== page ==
Jumping out of my usual crime genre to review the return of Marcie Steele with “The Man Across the Street”. Thanks to the author and to Sarah over at BOTBS for the opportunity to take part in the blog tour.
Before I share my thoughts, here’s what the official blurb says:
Maybe I’m scared to be happy…
Meet Hannah – she’s been her mum’s sole carer since she was eighteen. Now alone after Martha’s sudden death, Hannah feels lost in the only place she’s known as home, Hope Street. Coming up to a milestone birthday, she’s wondering what her purpose in life is.
Meet Doug – a workaholic, he’s in the office from dusk ’til dawn, and when he has a heart attack. Now on the mend, he needs to de-stress his life and focus on living it, to make sure it doesn’t happen again.
Doug moves to Hope Street, number 35. Hannah lives at number 34, directly opposite. From the moment they meet, there’s a spark.
But there are secrets too. Hannah’s mum has been keeping something from her, her sister left over twenty years ago, and there can’t be such a simple reason why Doug has moved to Somerley. Can there?
The Man Across the Street is the first of a new series by bestselling author, Marcie Steele. It features a host of characters living on Hope Street in the market town of Somerley, also featured in The Somerley Series. Each character will have their own standalone story in books to follow.
After some extremely dark and disturbing reads, I decided to jump out my genre for my next book review and read The Man Across the Street from Marcie Steele (aka Mel Sherratt) I thought this sounded quite similar to Mel’s The Estate series (which I love) and when Mel told me it was similar, but only with love, I decided this was the book I was going to read to clear the dark thoughts in my head!
Hope Street is one of those streets where everyone knows everyone else and I was immediately drawn into it, picturing each character going about their daily business as the author introduced them to me.
Opening with Hannah we learn she has recently lost her mum and behind her brave face she is struggling to cope big time. I felt a very real sense of loss from her character, after giving up all her hopes and dreams to care for her mum she feels unsure of what to do next. Added to this is a letter her mum left her with a secret, a letter she can’t bear to open.
When Doug Peterson comes into her life, she thinks things are looking up. But he too has secrets.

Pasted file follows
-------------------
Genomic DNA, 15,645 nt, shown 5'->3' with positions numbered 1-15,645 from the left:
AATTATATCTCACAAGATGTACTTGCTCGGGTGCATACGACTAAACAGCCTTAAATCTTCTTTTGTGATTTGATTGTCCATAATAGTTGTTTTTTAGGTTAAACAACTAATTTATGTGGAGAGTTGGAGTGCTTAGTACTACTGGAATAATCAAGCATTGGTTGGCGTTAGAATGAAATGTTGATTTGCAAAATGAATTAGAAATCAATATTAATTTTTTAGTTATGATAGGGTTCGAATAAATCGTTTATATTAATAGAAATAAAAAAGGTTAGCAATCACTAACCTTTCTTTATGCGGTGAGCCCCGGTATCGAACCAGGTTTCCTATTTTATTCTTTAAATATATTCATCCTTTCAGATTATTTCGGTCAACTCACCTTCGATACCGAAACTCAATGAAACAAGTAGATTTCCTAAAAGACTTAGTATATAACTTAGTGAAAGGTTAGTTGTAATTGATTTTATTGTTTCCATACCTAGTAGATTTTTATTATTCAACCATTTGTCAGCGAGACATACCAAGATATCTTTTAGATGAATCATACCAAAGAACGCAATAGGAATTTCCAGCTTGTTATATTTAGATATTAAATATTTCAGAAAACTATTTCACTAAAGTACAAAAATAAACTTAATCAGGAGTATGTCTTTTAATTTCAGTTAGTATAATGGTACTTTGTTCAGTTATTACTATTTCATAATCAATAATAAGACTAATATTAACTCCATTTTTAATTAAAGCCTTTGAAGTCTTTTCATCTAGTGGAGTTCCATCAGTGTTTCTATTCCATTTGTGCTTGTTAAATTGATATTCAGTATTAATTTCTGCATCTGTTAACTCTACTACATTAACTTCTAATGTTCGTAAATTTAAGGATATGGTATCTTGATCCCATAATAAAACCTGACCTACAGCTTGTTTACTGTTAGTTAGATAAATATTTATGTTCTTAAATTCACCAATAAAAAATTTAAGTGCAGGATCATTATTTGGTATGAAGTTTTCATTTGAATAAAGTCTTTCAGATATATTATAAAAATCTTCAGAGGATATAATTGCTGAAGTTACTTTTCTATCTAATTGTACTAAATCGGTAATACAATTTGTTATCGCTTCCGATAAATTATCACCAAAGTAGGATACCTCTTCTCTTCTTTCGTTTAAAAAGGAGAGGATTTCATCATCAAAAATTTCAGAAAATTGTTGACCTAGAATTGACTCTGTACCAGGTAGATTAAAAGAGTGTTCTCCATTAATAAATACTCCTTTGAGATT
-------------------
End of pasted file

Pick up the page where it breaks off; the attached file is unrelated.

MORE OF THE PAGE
The author introduces us to each of the characters on Hope Street and it’s easy to see a whole series of novels popping up with their stories. I felt as though I lived on the street, I could see each of the houses, the pub and got a real feel for the community that existed there. I kind of wanted to move to Hope Street myself by the end of the book!
There were lots of little chuckles throughout the book but also some extremely poignant moments. It was very much one of those books you can just settle down with and read on an afternoon. It’s so easy to find yourself caught up in the lives of each of the characters and to feel their emotions as you read. I felt for Hannah as she uncovered some of the secrets left behind by her mother and also when it seemed that the dreams she had started to believe in were just about to crash down round about her.
This might not have been my normal choice of read but it came at the perfect time.
Hope Street is a story about community, about broken dreams and secrets. But it’s also a story about love and about hope. It’s a perfect feel good read.
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About the author:
For as long as I can remember, I’ve been a meddler of words. Born and raised in Stoke-on-Trent, Staffordshire, I used the city as a backdrop for my first novel, Taunting the Dead, and it went on to be a Kindle number one bestseller. I couldn’t believe my eyes when it became the overall number eight UK Kindle bestselling book of 2012.
Since then, my writing has come under a few different headings – grit-lit, sexy crime, whydunnit, police procedural, emotional thriller to name a few.
I like writing about fear and emotion – the cause and effect of crime – what makes a character do something. Working as a housing officer for eight years gave me the background to create a fictional estate full of good and bad characters.
But I’m a romantic at heart and have always wanted to write about characters that are not necessarily involved in the darker side of life. Coffee, cakes and friends are three of my favourite things, hence writing under the name of Marcie Steele too.
I can often be found sitting in my favourite coffee shop, sipping a cappuccino and eating a chocolate chip cookie, either catching up with friends or writing on my laptop.